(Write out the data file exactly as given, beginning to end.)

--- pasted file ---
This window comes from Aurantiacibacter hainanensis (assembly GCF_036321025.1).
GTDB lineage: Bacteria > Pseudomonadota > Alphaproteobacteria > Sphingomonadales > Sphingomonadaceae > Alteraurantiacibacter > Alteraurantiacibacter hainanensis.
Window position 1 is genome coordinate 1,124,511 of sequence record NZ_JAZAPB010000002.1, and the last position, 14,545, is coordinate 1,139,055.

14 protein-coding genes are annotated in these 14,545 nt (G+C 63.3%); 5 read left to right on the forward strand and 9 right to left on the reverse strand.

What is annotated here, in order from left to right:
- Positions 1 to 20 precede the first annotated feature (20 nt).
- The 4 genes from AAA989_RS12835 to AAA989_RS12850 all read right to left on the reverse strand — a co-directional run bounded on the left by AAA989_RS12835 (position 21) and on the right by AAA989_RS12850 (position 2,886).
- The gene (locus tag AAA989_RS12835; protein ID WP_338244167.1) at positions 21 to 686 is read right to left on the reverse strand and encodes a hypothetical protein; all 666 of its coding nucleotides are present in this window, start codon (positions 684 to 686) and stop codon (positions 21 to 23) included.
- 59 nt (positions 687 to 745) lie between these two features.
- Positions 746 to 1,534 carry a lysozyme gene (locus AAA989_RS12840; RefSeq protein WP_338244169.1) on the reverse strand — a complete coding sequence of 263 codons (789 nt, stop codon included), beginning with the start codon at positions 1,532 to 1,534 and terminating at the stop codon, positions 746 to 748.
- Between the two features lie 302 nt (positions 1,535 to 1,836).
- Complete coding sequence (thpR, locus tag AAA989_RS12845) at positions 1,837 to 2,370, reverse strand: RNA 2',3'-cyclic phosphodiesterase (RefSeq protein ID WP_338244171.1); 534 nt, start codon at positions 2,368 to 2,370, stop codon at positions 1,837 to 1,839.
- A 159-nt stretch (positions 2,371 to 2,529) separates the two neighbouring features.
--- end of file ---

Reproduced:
This window comes from Aurantiacibacter hainanensis (assembly GCF_036321025.1).
GTDB lineage: Bacteria > Pseudomonadota > Alphaproteobacteria > Sphingomonadales > Sphingomonadaceae > Alteraurantiacibacter > Alteraurantiacibacter hainanensis.
Window position 1 is genome coordinate 1,124,511 of sequence record NZ_JAZAPB010000002.1, and the last position, 14,545, is coordinate 1,139,055.

14 protein-coding genes are annotated in these 14,545 nt (G+C 63.3%); 5 read left to right on the forward strand and 9 right to left on the reverse strand.

What is annotated here, in order from left to right:
- Positions 1 to 20 precede the first annotated feature (20 nt).
- The 4 genes from AAA989_RS12835 to AAA989_RS12850 all read right to left on the reverse strand — a co-directional run bounded on the left by AAA989_RS12835 (position 21) and on the right by AAA989_RS12850 (position 2,886).
- The gene (locus tag AAA989_RS12835; protein ID WP_338244167.1) at positions 21 to 686 is read right to left on the reverse strand and encodes a hypothetical protein; all 666 of its coding nucleotides are present in this window, start codon (positions 684 to 686) and stop codon (positions 21 to 23) included.
- 59 nt (positions 687 to 745) lie between these two features.
- Positions 746 to 1,534 carry a lysozyme gene (locus AAA989_RS12840; RefSeq protein WP_338244169.1) on the reverse strand — a complete coding sequence of 263 codons (789 nt, stop codon included), beginning with the start codon at positions 1,532 to 1,534 and terminating at the stop codon, positions 746 to 748.
- Between the two features lie 302 nt (positions 1,535 to 1,836).
- Complete coding sequence (thpR, locus tag AAA989_RS12845) at positions 1,837 to 2,370, reverse strand: RNA 2',3'-cyclic phosphodiesterase (RefSeq protein ID WP_338244171.1); 534 nt, start codon at positions 2,368 to 2,370, stop codon at positions 1,837 to 1,839.
- A 159-nt stretch (positions 2,371 to 2,529) separates the two neighbouring features.